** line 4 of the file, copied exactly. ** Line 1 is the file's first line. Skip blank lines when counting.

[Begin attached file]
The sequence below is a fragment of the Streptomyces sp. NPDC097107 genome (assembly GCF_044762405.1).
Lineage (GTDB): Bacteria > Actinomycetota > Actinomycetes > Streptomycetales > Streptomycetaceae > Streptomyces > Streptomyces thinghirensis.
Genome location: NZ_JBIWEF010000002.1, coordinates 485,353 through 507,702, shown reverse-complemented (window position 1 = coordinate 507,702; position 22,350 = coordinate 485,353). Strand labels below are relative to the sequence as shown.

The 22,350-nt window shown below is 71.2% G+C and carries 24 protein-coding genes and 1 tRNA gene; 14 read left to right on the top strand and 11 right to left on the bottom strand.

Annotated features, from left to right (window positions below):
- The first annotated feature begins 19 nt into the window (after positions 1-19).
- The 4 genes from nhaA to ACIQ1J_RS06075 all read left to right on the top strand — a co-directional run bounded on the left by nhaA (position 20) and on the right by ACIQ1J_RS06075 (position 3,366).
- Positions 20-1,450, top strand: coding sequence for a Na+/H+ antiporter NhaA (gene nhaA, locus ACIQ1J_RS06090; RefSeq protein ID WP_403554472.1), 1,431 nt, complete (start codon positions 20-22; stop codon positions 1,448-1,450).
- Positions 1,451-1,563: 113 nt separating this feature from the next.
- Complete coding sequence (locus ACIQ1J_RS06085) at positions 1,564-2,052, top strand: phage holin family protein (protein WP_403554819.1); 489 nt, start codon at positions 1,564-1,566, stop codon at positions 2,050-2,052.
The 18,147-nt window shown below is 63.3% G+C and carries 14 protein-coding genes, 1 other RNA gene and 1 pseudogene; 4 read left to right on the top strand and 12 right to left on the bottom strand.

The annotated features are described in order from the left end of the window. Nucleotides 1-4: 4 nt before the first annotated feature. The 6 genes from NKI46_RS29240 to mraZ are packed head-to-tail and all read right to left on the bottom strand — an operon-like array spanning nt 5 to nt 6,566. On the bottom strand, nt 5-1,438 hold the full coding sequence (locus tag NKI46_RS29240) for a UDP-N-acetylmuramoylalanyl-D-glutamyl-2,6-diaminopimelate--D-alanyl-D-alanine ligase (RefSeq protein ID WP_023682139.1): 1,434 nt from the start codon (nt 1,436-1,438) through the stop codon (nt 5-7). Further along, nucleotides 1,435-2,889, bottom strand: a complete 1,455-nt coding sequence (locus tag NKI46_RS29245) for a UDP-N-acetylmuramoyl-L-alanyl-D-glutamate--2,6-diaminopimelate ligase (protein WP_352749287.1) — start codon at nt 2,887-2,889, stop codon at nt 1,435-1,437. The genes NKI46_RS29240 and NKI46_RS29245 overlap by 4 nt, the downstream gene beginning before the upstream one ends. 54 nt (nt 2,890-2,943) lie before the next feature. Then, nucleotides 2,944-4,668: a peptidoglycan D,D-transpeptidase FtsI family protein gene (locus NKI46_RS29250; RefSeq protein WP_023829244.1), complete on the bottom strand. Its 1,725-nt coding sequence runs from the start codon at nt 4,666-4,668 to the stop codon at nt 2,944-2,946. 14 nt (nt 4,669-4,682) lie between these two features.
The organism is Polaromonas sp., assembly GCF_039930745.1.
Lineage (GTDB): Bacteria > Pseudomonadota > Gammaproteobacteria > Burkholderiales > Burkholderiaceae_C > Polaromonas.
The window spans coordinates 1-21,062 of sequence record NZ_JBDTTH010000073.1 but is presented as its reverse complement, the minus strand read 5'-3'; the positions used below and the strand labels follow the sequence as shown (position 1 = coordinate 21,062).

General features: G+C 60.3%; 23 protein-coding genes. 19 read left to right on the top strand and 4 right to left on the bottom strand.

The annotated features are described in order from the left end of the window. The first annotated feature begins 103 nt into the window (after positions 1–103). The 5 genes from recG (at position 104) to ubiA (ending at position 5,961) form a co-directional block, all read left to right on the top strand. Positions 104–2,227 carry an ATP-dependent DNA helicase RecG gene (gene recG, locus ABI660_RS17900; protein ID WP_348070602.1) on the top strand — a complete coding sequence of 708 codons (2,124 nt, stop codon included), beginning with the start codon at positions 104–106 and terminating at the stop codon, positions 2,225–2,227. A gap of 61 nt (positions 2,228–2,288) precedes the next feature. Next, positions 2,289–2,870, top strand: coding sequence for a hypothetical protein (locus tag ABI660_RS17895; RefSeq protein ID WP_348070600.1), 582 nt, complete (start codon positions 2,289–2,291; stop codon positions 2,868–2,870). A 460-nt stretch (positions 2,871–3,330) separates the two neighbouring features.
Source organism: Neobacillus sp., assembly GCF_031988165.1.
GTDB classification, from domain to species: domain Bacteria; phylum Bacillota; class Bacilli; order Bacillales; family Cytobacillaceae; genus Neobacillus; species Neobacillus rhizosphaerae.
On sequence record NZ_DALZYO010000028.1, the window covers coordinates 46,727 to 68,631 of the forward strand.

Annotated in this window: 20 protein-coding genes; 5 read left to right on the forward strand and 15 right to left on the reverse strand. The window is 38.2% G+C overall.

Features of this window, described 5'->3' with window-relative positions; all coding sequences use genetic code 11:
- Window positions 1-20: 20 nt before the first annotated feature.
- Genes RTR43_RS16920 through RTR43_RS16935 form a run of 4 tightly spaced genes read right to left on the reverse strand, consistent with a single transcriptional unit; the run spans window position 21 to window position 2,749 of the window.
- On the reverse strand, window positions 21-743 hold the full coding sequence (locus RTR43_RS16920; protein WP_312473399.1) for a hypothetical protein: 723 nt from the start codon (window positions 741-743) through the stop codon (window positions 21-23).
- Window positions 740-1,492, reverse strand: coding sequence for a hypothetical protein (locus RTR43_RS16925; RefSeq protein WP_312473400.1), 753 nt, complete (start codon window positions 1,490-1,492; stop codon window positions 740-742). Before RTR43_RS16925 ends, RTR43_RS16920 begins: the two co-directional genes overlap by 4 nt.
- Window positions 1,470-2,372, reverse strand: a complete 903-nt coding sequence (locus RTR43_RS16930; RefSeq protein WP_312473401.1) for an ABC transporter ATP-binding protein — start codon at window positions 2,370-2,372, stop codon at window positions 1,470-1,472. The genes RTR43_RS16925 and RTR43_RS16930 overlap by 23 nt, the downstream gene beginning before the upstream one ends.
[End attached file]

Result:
The 22,350-nt window shown below is 71.2% G+C and carries 24 protein-coding genes and 1 tRNA gene; 14 read left to right on the top strand and 11 right to left on the bottom strand.